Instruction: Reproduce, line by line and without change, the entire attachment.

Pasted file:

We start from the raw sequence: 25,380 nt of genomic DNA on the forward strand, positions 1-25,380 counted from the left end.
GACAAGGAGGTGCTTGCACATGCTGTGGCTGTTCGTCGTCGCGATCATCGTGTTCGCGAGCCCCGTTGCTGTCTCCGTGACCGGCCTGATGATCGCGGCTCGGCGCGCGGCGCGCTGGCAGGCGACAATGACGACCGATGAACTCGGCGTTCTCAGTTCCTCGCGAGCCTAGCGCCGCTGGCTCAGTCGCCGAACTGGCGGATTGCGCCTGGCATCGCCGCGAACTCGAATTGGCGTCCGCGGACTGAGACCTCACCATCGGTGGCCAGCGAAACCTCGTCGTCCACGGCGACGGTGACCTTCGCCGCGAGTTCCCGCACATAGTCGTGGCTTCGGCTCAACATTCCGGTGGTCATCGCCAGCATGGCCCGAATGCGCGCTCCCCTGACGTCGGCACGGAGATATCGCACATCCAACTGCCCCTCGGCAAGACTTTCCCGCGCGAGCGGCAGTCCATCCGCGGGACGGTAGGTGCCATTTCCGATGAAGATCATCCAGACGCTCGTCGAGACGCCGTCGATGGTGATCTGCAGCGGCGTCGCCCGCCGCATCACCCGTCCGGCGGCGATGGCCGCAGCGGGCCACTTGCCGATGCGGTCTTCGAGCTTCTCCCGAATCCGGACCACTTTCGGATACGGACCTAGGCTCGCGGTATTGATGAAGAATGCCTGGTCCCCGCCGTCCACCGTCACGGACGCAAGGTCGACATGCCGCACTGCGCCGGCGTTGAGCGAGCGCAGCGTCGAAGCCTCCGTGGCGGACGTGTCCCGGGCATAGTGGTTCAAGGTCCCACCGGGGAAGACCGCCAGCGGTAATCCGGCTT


We start from the raw sequence: 25,380 nt of genomic DNA on the forward strand, positions 1-25,380 counted from the left end.
GACAAGGAGGTGCTTGCACATGCTGTGGCTGTTCGTCGTCGCGATCATCGTGTTCGCGAGCCCCGTTGCTGTCTCCGTGACCGGCCTGATGATCGCGGCTCGGCGCGCGGCGCGCTGGCAGGCGACAATGACGACCGATGAACTCGGCGTTCTCAGTTCCTCGCGAGCCTAGCGCCGCTGGCTCAGTCGCCGAACTGGCGGATTGCGCCTGGCATCGCCGCGAACTCGAATTGGCGTCCGCGGACTGAGACCTCACCATCGGTGGCCAGCGAAACCTCGTCGTCCACGGCGACGGTGACCTTCGCCGCGAGTTCCCGCACATAGTCGTGGCTTCGGCTCAACATTCCGGTGGTCATCGCCAGCATGGCCCGAATGCGCGCTCCCCTGACGTCGGCACGGAGATATCGCACATCCAACTGCCCCTCGGCAAGACTTTCCCGCGCGAGCGGCAGTCCATCCGCGGGACGGTAGGTGCCATTTCCGATGAAGATCATCCAGACGCTCGTCGAGACGCCGTCGATGGTGATCTGCAGCGGCGTCGCCCGCCGCATCACCCGTCCGGCGGCGATGGCCGCAGCGGGCCACTTGCCGATGCGGTCTTCGAGCTTCTCCCGAATCCGGACCACTTTCGGATACGGACCTAGGCTCGCGGTATTGATGAAGAATGCCTGGTCCCCGCCGTCCACCGTCACGGACGCAAGGTCGACATGCCGCACTGCGCCGGCGTTGAGCGAGCGCAGCGTCGAAGCCTCCGTGGCGGACGTGTCCCGGGCATAGTGGTTCAAGGTCCCACCGGGGAAGACCGCCAGCGGTAATCCGGCTT